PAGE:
Monday, November 16, 2009

Open-air weddings

I don't really remember any open-air weddings from my days in England. Barbara believes that we attended one a few years ago, on a hot day in June, and I certainly remember the reception being out of doors, but I think we had come from a church. Since most of the weddings I do remember were held in churches, the lack of an al fresco pattern is understandable. When I attended a wedding in South Africa a few years ago, we left the simple Presbyterian church for a reception at the country club. We were out of doors for an apperitif, but the large numbers made it more practical to sit down at our appointed places inside the clubhouse.

It is a different story in California. I remember a small wedding held outside a Presbyterian church, with the reception to follow. Over thirty years ago, close family members decided to exchange vows in a Bay Area park, and the weather was kind. Not so when, more recently, a young friend and her husband choose a nearby winery for their nuptuals. It was a drizzley day, and even the couples choice of two llamas as ring bearers did not make up for the weather. Fortunately, we could shelter in one of the barnes used for wine-making, although we did also venture out for the food.

On a recent Saturday, a lovely family wedding was held in a garden overlooking the Pacific Ocean. It was a foggy day along the coast, but we had been advised to dress warmly, and only a few in thin dresses were shivering. We were advised that the sun would come out in the early afternoon, and it made a fitful appearance, but the afternoon was never really warm.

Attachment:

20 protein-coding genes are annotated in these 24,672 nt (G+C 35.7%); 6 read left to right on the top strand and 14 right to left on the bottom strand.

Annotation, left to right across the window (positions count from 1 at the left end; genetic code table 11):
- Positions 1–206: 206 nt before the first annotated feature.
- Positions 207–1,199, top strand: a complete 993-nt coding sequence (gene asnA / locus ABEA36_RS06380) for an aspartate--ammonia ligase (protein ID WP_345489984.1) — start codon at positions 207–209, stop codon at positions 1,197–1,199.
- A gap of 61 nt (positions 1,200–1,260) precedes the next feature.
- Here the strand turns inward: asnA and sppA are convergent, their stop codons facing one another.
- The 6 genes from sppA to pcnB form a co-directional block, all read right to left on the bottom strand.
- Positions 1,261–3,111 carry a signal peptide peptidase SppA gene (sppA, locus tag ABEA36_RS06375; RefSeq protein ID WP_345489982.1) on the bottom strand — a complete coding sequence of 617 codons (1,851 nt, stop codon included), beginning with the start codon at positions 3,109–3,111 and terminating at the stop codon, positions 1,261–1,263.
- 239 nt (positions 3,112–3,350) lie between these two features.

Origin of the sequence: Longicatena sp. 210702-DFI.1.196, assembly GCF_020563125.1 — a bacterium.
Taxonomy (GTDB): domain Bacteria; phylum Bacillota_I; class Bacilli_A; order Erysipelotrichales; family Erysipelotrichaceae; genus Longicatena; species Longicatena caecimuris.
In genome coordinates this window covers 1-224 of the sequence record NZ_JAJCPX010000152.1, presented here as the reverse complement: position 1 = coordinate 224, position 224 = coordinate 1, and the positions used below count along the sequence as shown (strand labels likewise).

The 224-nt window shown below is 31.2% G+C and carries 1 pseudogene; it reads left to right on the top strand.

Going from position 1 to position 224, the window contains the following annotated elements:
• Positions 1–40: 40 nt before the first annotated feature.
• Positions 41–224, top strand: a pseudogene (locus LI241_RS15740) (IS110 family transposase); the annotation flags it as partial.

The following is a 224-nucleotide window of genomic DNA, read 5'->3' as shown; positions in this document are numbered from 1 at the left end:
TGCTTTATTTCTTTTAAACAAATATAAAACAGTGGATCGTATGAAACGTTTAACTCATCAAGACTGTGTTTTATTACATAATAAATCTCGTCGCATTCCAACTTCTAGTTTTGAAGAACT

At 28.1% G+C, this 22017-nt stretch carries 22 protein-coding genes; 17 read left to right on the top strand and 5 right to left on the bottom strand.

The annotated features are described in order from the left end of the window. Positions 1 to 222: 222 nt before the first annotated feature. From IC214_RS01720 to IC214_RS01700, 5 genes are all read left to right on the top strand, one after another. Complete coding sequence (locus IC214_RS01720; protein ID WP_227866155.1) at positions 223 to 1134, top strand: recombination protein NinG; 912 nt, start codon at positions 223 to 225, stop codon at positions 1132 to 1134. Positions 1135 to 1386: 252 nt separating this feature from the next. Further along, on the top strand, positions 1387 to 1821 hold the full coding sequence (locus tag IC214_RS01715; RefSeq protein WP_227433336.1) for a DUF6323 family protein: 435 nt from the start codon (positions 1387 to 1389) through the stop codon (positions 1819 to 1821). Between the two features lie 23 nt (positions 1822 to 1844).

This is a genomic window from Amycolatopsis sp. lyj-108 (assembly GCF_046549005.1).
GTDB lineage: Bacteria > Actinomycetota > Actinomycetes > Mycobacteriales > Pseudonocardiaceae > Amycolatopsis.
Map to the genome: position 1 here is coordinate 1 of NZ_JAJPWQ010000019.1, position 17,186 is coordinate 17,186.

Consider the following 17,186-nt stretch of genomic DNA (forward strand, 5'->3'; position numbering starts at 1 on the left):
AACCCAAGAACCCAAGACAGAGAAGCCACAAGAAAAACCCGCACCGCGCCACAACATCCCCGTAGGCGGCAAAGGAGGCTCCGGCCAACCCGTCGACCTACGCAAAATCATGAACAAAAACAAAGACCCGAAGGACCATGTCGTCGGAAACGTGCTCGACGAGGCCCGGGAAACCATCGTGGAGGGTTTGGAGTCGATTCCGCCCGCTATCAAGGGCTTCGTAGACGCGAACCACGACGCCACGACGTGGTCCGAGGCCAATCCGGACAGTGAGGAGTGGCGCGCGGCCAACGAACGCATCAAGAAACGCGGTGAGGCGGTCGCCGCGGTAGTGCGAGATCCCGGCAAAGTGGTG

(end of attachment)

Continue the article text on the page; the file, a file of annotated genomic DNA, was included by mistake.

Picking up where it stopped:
I remembered one delightful wedding in the Napa Valley, famous for it's hospitable climate for the fruit of the vine. I felt very sorry for those who had dressed semi-formally for the occasion, because it turned out to be a very hot day.

I have an embarassing memory of attending a wedding in England when I was perhaps 11 years old. We left the church, and walked across for the reception in a garden. From somewhere I had picked up a phrase without understanding it's meaning, trying to make suitable conversation with two middle aged women ("ladies" to me in those distant days) I asked innocently if they thought the happy couple "had been a bit previous". The women were aghast. One of them said "My, you are a sophisticated young man." In those distant days, "nice people" did not cohabit prior to matrimony - though, being human, perhaps the couple had indeed sneaked off somewhere to be "a bit previous" in any case!


  1. Nigel,

    In a weak moment last year, I agreed to officiate oceanside for a young couple who were more than a bit previous. A promise made is a debt unpaid says arctic poet Robert Service. So it was that on a 25 mph windy afternoon, with a chill factor near the same temperature, that the event occured. Groomsmen were in khakis and short-sleeved, white gauze shirts. The bride's attendants were even more unlucky, but I will be discreet in this posting. The bride chose to be surly and sulky about it. Good reason to be married in a Church, I thought loudly, but did not say. As they reasoned later, "We'll have a better story now."

  2. Oh, Nigel! I have never heard that phrase before. I love it. A bit of previous, indeed.